We only call your attention here to the controversy and believe the inclusion of beet pulp in reasonable amounts in most dog foods is entirely acceptable.
From here, the list goes on to include a number of other items.
But to be realistic, ingredients located this far down the list (other than nutritional supplements) are not likely to affect the overall rating of this product.
With three notable exceptions…
First, we find no mention of probiotics, friendly bacteria applied to the surface of the kibble after processing to help with digestion.
Next, the minerals listed here do not appear to be chelated. And that can make them more difficult to absorb. Non-chelated minerals are usually associated with lower quality dog foods.
And lastly, this dog food also contains menadione, a controversial form of vitamin K linked to liver toxicity, allergies and the abnormal break-down of red blood cells.
Since vitamin K isn’t required by AAFCO in either of its dog food nutrient profiles, we question the use of this substance in any canine formulation.
ProSeries Dog Food
The Bottom Line
Judging by its ingredients alone, ProSeries looks like an average dry dog food.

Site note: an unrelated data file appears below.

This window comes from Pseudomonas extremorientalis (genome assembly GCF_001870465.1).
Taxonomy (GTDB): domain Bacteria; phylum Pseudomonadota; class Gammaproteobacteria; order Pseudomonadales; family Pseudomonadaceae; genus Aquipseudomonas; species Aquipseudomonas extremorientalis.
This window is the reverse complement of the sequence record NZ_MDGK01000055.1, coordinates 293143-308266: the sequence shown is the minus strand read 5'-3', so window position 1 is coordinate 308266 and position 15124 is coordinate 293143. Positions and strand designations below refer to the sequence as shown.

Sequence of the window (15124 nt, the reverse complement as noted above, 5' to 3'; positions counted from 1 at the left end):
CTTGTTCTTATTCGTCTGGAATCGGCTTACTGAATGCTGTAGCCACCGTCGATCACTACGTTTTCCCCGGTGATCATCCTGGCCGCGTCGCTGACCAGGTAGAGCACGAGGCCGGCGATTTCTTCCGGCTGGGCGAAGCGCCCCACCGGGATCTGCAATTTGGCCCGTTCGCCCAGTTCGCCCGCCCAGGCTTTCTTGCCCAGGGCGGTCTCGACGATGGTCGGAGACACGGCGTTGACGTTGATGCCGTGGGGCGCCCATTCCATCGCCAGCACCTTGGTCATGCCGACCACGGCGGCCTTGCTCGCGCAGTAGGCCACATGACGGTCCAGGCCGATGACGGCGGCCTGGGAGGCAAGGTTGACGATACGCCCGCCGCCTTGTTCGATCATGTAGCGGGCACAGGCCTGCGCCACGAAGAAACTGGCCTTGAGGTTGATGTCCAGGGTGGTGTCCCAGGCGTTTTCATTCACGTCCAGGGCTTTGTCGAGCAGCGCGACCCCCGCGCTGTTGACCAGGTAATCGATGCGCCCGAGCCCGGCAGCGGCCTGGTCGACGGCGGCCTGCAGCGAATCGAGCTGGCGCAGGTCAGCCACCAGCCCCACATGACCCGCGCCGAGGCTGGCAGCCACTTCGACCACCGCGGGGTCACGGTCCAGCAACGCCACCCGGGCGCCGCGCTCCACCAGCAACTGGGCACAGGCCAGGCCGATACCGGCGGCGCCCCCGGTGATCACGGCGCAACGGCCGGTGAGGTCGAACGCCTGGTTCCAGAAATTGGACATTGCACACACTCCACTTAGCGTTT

But ingredient quality by itself cannot tell the whole story. We still need to estimate the product’s meat content before determining a final rating.
As a group, the brand features an average protein content of 28% and a mean fat level of 17%. Together, these figures suggest a carbohydrate content of 50% for the overall product line.
And a fat-to-protein ratio of about 60%.
Near-average protein. Near-average fat. And near-average carbs when compared to a typical dry dog food.
When you consider the protein-boosting effect of the yeast products, this looks like the profile of a kibble containing a moderate amount of meat.
ProSeries is a grain-based kibble using a moderate amount of chicken or lamb meals as its main sources of animal protein, thus earning the brand 3.5 stars.
Please note some products may have been given higher or lower ratings based upon our estimate of their total meat content.
Rice ingredients can sometimes contain arsenic. Until the US FDA establishes safe upper levels for arsenic content, pet owners may wish to limit the total amount of rice fed in a dog's daily diet.
A Final Word
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Notes and Updates
02/07/2011 Original review
11/16/2012 Last Update